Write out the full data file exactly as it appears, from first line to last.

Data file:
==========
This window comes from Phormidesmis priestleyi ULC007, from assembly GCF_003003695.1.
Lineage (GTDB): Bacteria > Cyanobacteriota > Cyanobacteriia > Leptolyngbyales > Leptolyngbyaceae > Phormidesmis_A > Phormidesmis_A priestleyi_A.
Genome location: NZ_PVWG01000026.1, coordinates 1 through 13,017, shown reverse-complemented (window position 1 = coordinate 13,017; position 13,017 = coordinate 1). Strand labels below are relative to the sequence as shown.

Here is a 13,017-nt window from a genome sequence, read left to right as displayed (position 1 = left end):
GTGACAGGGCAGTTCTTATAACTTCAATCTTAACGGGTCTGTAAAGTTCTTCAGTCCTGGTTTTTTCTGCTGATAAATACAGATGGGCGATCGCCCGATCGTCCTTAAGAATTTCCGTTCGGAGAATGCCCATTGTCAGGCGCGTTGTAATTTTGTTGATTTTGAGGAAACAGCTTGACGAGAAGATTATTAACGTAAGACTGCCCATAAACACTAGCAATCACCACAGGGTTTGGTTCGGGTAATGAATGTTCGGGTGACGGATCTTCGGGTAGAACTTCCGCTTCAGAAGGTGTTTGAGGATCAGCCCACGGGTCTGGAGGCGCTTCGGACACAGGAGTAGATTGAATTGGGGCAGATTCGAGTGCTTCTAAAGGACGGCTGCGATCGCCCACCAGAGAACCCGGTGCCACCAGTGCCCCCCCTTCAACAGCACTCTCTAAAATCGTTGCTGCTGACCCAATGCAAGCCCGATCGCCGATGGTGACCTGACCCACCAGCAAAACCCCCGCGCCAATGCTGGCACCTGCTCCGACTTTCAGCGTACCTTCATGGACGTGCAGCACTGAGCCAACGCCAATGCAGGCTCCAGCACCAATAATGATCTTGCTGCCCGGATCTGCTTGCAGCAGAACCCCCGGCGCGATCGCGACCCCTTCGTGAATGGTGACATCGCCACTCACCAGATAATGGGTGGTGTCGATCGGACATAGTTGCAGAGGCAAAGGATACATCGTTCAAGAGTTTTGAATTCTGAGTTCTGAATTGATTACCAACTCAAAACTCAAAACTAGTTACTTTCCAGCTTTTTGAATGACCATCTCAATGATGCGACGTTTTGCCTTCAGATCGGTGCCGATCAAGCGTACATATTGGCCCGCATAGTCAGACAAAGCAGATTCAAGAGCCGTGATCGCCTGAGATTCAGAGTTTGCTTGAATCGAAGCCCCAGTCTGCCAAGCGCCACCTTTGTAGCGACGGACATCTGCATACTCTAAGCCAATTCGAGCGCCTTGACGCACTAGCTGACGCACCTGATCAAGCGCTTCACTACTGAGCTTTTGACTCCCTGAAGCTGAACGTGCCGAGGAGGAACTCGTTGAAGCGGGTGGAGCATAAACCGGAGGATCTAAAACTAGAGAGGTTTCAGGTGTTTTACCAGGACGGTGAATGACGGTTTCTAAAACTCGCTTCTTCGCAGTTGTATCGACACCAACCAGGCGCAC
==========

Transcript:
This window comes from Phormidesmis priestleyi ULC007, from assembly GCF_003003695.1.
Lineage (GTDB): Bacteria > Cyanobacteriota > Cyanobacteriia > Leptolyngbyales > Leptolyngbyaceae > Phormidesmis_A > Phormidesmis_A priestleyi_A.
Genome location: NZ_PVWG01000026.1, coordinates 1 through 13,017, shown reverse-complemented (window position 1 = coordinate 13,017; position 13,017 = coordinate 1). Strand labels below are relative to the sequence as shown.

Here is a 13,017-nt window from a genome sequence, read left to right as displayed (position 1 = left end):
GTGACAGGGCAGTTCTTATAACTTCAATCTTAACGGGTCTGTAAAGTTCTTCAGTCCTGGTTTTTTCTGCTGATAAATACAGATGGGCGATCGCCCGATCGTCCTTAAGAATTTCCGTTCGGAGAATGCCCATTGTCAGGCGCGTTGTAATTTTGTTGATTTTGAGGAAACAGCTTGACGAGAAGATTATTAACGTAAGACTGCCCATAAACACTAGCAATCACCACAGGGTTTGGTTCGGGTAATGAATGTTCGGGTGACGGATCTTCGGGTAGAACTTCCGCTTCAGAAGGTGTTTGAGGATCAGCCCACGGGTCTGGAGGCGCTTCGGACACAGGAGTAGATTGAATTGGGGCAGATTCGAGTGCTTCTAAAGGACGGCTGCGATCGCCCACCAGAGAACCCGGTGCCACCAGTGCCCCCCCTTCAACAGCACTCTCTAAAATCGTTGCTGCTGACCCAATGCAAGCCCGATCGCCGATGGTGACCTGACCCACCAGCAAAACCCCCGCGCCAATGCTGGCACCTGCTCCGACTTTCAGCGTACCTTCATGGACGTGCAGCACTGAGCCAACGCCAATGCAGGCTCCAGCACCAATAATGATCTTGCTGCCCGGATCTGCTTGCAGCAGAACCCCCGGCGCGATCGCGACCCCTTCGTGAATGGTGACATCGCCACTCACCAGATAATGGGTGGTGTCGATCGGACATAGTTGCAGAGGCAAAGGATACATCGTTCAAGAGTTTTGAATTCTGAGTTCTGAATTGATTACCAACTCAAAACTCAAAACTAGTTACTTTCCAGCTTTTTGAATGACCATCTCAATGATGCGACGTTTTGCCTTCAGATCGGTGCCGATCAAGCGTACATATTGGCCCGCATAGTCAGACAAAGCAGATTCAAGAGCCGTGATCGCCTGAGATTCAGAGTTTGCTTGAATCGAAGCCCCAGTCTGCCAAGCGCCACCTTTGTAGCGACGGACATCTGCATACTCTAAGCCAATTCGAGCGCCTTGACGCACTAGCTGACGCACCTGATCAAGCGCTTCACTACTGAGCTTTTGACTCCCTGAAGCTGAACGTGCCGAGGAGGAACTCGTTGAAGCGGGTGGAGCATAAACCGGAGGATCTAAAACTAGAGAGGTTTCAGGTGTTTTACCAGGACGGTGAATGACGGTTTCTAAAACTCGCTTCTTCGCAGTTGTATCGACACCAACCAGGCGCAC